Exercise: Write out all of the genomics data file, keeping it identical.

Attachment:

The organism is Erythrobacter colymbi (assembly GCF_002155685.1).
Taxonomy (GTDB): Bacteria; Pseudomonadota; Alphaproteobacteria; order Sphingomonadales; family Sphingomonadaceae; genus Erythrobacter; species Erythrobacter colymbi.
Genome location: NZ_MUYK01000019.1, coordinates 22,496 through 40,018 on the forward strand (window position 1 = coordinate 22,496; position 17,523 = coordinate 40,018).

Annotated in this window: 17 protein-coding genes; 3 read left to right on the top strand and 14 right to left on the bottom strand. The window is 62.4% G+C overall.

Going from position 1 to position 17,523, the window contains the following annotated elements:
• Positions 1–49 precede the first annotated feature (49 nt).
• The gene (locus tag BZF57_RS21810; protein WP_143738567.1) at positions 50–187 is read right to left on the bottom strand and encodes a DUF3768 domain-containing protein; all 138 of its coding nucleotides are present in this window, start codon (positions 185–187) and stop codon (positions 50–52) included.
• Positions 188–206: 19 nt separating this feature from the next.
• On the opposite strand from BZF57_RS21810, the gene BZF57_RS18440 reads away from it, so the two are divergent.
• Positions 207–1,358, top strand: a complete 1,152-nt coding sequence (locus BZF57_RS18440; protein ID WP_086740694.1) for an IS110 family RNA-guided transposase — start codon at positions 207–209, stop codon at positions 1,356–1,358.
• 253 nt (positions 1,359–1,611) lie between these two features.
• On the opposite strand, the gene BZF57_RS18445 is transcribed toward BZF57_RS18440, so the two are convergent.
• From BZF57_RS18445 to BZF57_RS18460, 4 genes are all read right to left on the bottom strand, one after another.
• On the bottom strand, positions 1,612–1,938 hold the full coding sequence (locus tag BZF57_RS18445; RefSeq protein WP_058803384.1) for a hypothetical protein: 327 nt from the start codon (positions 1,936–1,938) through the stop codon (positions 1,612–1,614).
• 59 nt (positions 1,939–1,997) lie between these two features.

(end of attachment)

The organism is Erythrobacter colymbi (assembly GCF_002155685.1).
Taxonomy (GTDB): Bacteria; Pseudomonadota; Alphaproteobacteria; order Sphingomonadales; family Sphingomonadaceae; genus Erythrobacter; species Erythrobacter colymbi.
Genome location: NZ_MUYK01000019.1, coordinates 22,496 through 40,018 on the forward strand (window position 1 = coordinate 22,496; position 17,523 = coordinate 40,018).

Annotated in this window: 17 protein-coding genes; 3 read left to right on the top strand and 14 right to left on the bottom strand. The window is 62.4% G+C overall.

Going from position 1 to position 17,523, the window contains the following annotated elements:
• Positions 1–49 precede the first annotated feature (49 nt).
• The gene (locus tag BZF57_RS21810; protein WP_143738567.1) at positions 50–187 is read right to left on the bottom strand and encodes a DUF3768 domain-containing protein; all 138 of its coding nucleotides are present in this window, start codon (positions 185–187) and stop codon (positions 50–52) included.
• Positions 188–206: 19 nt separating this feature from the next.
• On the opposite strand from BZF57_RS21810, the gene BZF57_RS18440 reads away from it, so the two are divergent.
• Positions 207–1,358, top strand: a complete 1,152-nt coding sequence (locus BZF57_RS18440; protein ID WP_086740694.1) for an IS110 family RNA-guided transposase — start codon at positions 207–209, stop codon at positions 1,356–1,358.
• 253 nt (positions 1,359–1,611) lie between these two features.
• On the opposite strand, the gene BZF57_RS18445 is transcribed toward BZF57_RS18440, so the two are convergent.
• From BZF57_RS18445 to BZF57_RS18460, 4 genes are all read right to left on the bottom strand, one after another.
• On the bottom strand, positions 1,612–1,938 hold the full coding sequence (locus tag BZF57_RS18445; RefSeq protein WP_058803384.1) for a hypothetical protein: 327 nt from the start codon (positions 1,936–1,938) through the stop codon (positions 1,612–1,614).
• 59 nt (positions 1,939–1,997) lie between these two features.